Not bigger than Texas


Congratulations, the United States, for the first time in 1973 the world’s biggest oil producer:

The feat demonstrates how the US shale oil boom has reshaped the global energy landscape. American oil output has more than doubled over the past decade.

“It’s an historic milestone and a reminder: Never bet against the US oil industry,” said Bob McNally, president of Rapidan Energy Group, a consulting firm.

Texas is the epicenter of the shale boom. Production in the Permian Basin of West Texas has grown so much that in February the United States vaulted above Saudi Arabia for the first time in more than two decades, according to the US Energy Information Administration.

US output kept climbing in June and August, reaching nearly 11 million barrels per day. That nudged the United States ahead of Russia for the first time since February 1999, the EIA estimates.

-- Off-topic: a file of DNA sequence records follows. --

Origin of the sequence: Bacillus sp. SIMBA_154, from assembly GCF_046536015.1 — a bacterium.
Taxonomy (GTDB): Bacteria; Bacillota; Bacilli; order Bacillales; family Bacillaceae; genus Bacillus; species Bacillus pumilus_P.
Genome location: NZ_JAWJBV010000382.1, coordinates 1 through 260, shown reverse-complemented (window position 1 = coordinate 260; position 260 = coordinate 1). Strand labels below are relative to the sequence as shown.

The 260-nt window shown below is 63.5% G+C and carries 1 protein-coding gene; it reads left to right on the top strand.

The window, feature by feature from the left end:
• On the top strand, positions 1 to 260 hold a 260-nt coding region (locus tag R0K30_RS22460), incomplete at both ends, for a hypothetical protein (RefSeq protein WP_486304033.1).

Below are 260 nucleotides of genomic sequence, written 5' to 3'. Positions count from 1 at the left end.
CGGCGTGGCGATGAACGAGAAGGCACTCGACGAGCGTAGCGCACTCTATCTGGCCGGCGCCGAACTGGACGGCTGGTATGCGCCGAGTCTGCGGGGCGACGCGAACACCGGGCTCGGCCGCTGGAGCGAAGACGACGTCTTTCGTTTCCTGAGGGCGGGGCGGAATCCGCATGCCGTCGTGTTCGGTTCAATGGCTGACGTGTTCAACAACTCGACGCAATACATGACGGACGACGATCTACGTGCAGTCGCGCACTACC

The United States isn’t expected to cede its crown any time soon. The EIA expects US oil production to stay ahead of Russia and Saudi Arabia through 2019.

If America is number one again, Texas is not far behind:

The Lone Star state is on track to produce more oil than either Iran or Iraq. That would make Texas No. 3 in the world if it were a country. And the state’s biggest port district recently exported more crude oil than it imported.

The US is now producing twice as much oil as it was ten years ago. If Iran wants to close the Strait of Hormuz, good luck to it, it will just choke in its own oil – in addition to choking on the economic sanctions.

Now it would also help if I wasn’t paying as much as $1.70 per litre, though at least I understand that the actual price of crude is only a small part of the overall price of petrol.